Uncertainty over the job status of coach Willingham could have recruits delaying a commitment to UW.
It’s only mid-July. Still almost seven months until Feb. 7, when high-school senior football players can sign letters of intent to attend the college of their choice.
Plenty of time, in other words, for the Washington Huskies to put together a class like 2008’s, which was generally considered to be among the top 20 in the nation and one of the school’s best in years.
Still, the fact that UW doesn’t yet have any commitments for its Class of 2009 while every other Pac-10 school has at least four — USC has 15 — is raising some eyebrows among those who follow recruiting. And at least a little concern among UW recruitniks, an anxiety often voiced on Huskies-related message boards.
Noting the trend toward earlier commitments, Allen Wallace, publisher of SuperPrep magazine, said UW’s shutout is “pretty shocking in today’s day and age, no question about it.” Washington had five commitments by this date a year ago, and 10 by Aug. 4.
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Wallace said he didn’t want to guess why the Huskies don’t have any commitments. He said it doesn’t mean the Huskies can’t still put together a solid class, pointing out that many of the top-ranked recruits in the West have yet to make decisions.
Others, however, wonder if recruits might be holding off because of the uncertainty over the future of coach Tyrone Willingham.
Willingham has two years remaining on his five-year contract, with lots of rumblings that he will need a winning record this season to save his job.
Scott Woodward, UW’s acting athletic director, said Thursday there has been no talk of a contract extension for Willingham. But he said he doesn’t think that will play a factor in recruiting and that he’s “not that concerned” about the lack of commitments to date.
“There’s a lot of speculation about a lot of coaches,” Woodward said. “A lot of coaches have to deal with it. I think once [commitments] start rolling in this will be a non-story.”
Still, some wonder if there’s a connection.
Greg Biggins, a recruiting analyst for Rivals.com, said recently, “It is a little surprising. They have offered a handful of in-state players, some of which aren’t national-level recruits who I would expect to jump on the local offer. I have never heard any player mention being leery of coach Willingham and his job security, but the lack of even one commitment makes you wonder a little bit.”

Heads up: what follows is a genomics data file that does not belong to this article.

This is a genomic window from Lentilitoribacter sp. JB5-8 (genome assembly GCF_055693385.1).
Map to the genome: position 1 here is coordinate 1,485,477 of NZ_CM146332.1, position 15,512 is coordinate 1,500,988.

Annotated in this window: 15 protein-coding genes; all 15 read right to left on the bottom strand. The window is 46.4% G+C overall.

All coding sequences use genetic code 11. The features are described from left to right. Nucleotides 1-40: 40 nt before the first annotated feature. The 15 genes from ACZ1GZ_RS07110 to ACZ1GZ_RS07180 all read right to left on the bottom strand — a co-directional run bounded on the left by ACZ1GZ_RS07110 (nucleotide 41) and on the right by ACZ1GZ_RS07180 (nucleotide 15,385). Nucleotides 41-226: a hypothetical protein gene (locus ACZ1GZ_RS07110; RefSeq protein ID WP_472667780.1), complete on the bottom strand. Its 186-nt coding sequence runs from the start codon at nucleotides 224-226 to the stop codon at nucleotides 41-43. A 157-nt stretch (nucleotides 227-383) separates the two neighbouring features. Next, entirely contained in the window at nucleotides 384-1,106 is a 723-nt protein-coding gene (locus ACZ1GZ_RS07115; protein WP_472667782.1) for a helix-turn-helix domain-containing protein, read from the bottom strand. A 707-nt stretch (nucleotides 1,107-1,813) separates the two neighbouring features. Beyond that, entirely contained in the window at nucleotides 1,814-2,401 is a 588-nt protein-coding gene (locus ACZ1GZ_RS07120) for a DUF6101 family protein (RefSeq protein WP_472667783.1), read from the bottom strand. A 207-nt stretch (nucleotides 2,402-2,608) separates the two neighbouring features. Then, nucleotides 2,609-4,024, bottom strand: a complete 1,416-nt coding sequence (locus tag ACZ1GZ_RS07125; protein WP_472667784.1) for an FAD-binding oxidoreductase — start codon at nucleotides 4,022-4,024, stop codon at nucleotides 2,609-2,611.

Receiver Gino Simone of Skyline said the uncertainty is a factor. Simone said he was offered a scholarship by UW during spring football in April but is still waiting to make a decision, having also received offers from Boise State, Washington State and Oregon State.
“If they don’t win some early games, they might not have a job, so I think that weighs heavily on a lot of guys’ minds,” he said. “They don’t want to commit to a lot of guys who may not be there.”
Simone, who recently played on a Seattle team that won a national 7-on-7 tournament in New Orleans, said he has heard that same concern voiced by other recruits.
“That’s kind of one of the general things that everybody says, is that they don’t want to make a commitment to some guys and then have a new group of coaches that you don’t really jell with and don’t have a good time with it,” he said.
However, Garfield defensive tackle Deandre Coleman, generally regarded as the state’s top recruit, said Willingham’s status isn’t an issue with him.
Coleman says UW is No. 1 on his list and knows that it would help the perception if he committed, but says he wants to go through the recruiting process and take his visits in the fall before making a final decision.
“I like Tyrone,” he said. “I would like [the coach] to be Tyrone. I like the way he runs the team.”
But Coleman also said, “I’m not going to make a decision until I take my visits to make sure.”
The Huskies have had at least one commitment by this date every year since 2002.
Recruiting analysts say there could be other factors at play than just Willingham’s status.
Washington doesn’t figure to have as many scholarships to offer this year due to a smallish senior class. The Huskies have just 14 players in their final season of eligibility and might have only 18 to 20 scholarships to award. The Huskies signed 26 last year.
“With around 17-20 scholarships to give at most, the Huskies’ staff has to be very prudent about who they target,” said Chris Fetters, the Northwest recruiting analyst for Scout.com.
Also a factor is that this isn’t regarded as strong a year for recruits in-state as last year. Recruits who commit early tend to be local players. Still, UW has made at least 30 offers, seven to in-state players, according to Scout.com.
Says Fetters: “Sure, it’s surprising that UW is the last to have a commitment in the Pac-10, but I certainly wouldn’t jump to any grand conclusions about it. Now if they don’t have any commitments by the end of August? Get back to me because something is definitely amiss.”
Bob Condotta: 206-515-5699 or email@example.com
|Known verbal commitments for each Pac-10 school for the football recruiting class of 2009:|